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'; .net - Passing arguments to C# generic new() of templated type - LavOzs.Com

I'm trying to create a new object of type T via its constructor when adding to the list.

I'm getting a compile error: The error message is:

'T': cannot provide arguments when creating an instance of a variable

But my classes do have a constructor argument! How can I make this work?

public static string GetAllItems<T>(...) where T : new()
{
   ...
   List<T> tabListItems = new List<T>();
   foreach (ListItem listItem in listCollection) 
   {
       tabListItems.Add(new T(listItem)); // error here.
   } 
   ...
}

In order to create an instance of a generic type in a function you must constrain it with the "new" flag.

public static string GetAllItems<T>(...) where T : new()

However that will only work when you want to call the constructor which has no parameters. Not the case here. Instead you'll have to provide another parameter which allows for the creation of object based on parameters. The easiest is a function.

public static string GetAllItems<T>(..., Func<ListItem,T> del) {
  ...
  List<T> tabListItems = new List<T>();
  foreach (ListItem listItem in listCollection) 
  {
    tabListItems.Add(del(listItem));
  }
  ...
}

You can then call it like so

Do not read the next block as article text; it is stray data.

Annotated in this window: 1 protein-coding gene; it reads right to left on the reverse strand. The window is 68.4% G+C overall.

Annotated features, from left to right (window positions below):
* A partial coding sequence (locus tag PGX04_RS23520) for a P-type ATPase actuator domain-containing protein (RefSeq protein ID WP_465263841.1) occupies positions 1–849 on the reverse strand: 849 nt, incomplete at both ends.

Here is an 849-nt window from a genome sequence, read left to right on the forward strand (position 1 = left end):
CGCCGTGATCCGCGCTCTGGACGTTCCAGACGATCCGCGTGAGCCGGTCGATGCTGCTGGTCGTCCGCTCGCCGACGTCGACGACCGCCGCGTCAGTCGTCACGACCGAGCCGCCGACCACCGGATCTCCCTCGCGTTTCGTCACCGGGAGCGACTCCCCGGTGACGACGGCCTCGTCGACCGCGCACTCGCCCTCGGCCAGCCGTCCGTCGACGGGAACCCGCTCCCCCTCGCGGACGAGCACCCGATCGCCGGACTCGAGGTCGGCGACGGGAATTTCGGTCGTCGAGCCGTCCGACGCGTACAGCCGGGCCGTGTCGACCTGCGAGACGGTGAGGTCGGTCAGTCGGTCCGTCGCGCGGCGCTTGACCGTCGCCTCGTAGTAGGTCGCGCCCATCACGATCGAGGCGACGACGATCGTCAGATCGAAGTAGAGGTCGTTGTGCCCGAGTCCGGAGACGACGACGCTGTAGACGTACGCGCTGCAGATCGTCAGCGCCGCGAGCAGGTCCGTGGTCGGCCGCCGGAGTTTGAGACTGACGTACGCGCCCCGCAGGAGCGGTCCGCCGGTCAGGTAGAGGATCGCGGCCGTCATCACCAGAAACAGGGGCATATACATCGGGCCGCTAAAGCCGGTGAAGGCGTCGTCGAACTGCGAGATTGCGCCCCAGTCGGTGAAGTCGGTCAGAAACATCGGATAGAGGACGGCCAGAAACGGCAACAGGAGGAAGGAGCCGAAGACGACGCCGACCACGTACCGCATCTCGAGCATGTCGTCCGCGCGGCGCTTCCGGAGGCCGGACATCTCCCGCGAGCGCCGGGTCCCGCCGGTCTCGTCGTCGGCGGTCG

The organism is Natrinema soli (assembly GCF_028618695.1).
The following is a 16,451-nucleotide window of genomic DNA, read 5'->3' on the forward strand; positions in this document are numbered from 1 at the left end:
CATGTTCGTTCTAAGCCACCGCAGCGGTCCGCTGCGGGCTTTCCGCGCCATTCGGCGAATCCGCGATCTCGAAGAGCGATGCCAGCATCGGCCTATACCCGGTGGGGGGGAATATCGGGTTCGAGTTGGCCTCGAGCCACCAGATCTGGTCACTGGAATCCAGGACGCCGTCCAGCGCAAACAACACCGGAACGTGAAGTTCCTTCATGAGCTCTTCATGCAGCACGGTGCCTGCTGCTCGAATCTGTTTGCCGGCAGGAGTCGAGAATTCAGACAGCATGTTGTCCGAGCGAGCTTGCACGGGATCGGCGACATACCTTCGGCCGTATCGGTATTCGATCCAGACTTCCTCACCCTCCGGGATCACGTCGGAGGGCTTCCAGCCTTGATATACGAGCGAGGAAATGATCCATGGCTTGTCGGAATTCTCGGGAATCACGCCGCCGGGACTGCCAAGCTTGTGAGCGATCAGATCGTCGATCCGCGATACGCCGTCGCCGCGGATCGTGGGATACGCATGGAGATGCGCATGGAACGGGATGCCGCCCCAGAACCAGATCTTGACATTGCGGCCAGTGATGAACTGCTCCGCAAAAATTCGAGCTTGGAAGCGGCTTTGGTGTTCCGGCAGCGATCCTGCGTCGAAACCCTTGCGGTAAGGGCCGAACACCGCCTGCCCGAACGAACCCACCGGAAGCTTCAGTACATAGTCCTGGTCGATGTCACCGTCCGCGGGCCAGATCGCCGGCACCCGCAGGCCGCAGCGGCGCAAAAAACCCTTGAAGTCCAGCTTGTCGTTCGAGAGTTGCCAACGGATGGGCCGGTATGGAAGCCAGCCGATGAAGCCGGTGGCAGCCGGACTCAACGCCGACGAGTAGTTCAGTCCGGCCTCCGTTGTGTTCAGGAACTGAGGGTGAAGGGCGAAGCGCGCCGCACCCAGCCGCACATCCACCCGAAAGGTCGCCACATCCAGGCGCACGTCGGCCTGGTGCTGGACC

GetAllItems<Foo>(..., l => new Foo(l));

in .Net 3.5 and after you could use the activator class:

(T)Activator.CreateInstance(typeof(T), args)

Since nobody bothered to post the 'Reflection' answer (which I personally think is the best answer), here goes:

public static string GetAllItems<T>(...) where T : new()
{
   ...
   List<T> tabListItems = new List<T>();
   foreach (ListItem listItem in listCollection) 
   {
       Type classType = typeof(T);
       ConstructorInfo classConstructor = classType.GetConstructor(new Type[] { listItem.GetType() });
       T classInstance = (T)classConstructor.Invoke(new object[] { listItem });

       tabListItems.Add(classInstance);
   } 
   ...
}

Edit: This answer is deprecated due to .NET 3.5's Activator.CreateInstance, however it is still useful in older .NET versions.

Object initializer

If your constructor with the parameter isn't doing anything besides setting a property, you can do this in C# 3 or better using an object initializer rather than calling a constructor (which is impossible, as has been mentioned):